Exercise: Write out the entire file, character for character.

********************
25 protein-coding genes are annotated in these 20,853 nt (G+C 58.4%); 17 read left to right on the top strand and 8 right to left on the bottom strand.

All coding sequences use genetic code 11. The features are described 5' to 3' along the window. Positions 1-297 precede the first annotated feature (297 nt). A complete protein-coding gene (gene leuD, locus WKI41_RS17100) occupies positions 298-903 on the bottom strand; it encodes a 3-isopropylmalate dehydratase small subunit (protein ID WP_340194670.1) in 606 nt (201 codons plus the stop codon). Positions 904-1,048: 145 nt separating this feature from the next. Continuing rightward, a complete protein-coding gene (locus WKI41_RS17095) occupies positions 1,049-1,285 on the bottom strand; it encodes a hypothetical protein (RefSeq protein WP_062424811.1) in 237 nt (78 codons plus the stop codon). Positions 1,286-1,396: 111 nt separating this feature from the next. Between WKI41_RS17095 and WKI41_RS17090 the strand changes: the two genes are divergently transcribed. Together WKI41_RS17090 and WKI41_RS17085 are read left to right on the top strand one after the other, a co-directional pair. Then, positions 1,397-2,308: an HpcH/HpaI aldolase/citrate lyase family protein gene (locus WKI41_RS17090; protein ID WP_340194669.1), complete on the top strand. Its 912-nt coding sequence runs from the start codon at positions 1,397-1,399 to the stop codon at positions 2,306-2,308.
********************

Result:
25 protein-coding genes are annotated in these 20,853 nt (G+C 58.4%); 17 read left to right on the top strand and 8 right to left on the bottom strand.

All coding sequences use genetic code 11. The features are described 5' to 3' along the window. Positions 1-297 precede the first annotated feature (297 nt). A complete protein-coding gene (gene leuD, locus WKI41_RS17100) occupies positions 298-903 on the bottom strand; it encodes a 3-isopropylmalate dehydratase small subunit (protein ID WP_340194670.1) in 606 nt (201 codons plus the stop codon). Positions 904-1,048: 145 nt separating this feature from the next. Continuing rightward, a complete protein-coding gene (locus WKI41_RS17095) occupies positions 1,049-1,285 on the bottom strand; it encodes a hypothetical protein (RefSeq protein WP_062424811.1) in 237 nt (78 codons plus the stop codon). Positions 1,286-1,396: 111 nt separating this feature from the next. Between WKI41_RS17095 and WKI41_RS17090 the strand changes: the two genes are divergently transcribed. Together WKI41_RS17090 and WKI41_RS17085 are read left to right on the top strand one after the other, a co-directional pair. Then, positions 1,397-2,308: an HpcH/HpaI aldolase/citrate lyase family protein gene (locus WKI41_RS17090; protein ID WP_340194669.1), complete on the top strand. Its 912-nt coding sequence runs from the start codon at positions 1,397-1,399 to the stop codon at positions 2,306-2,308.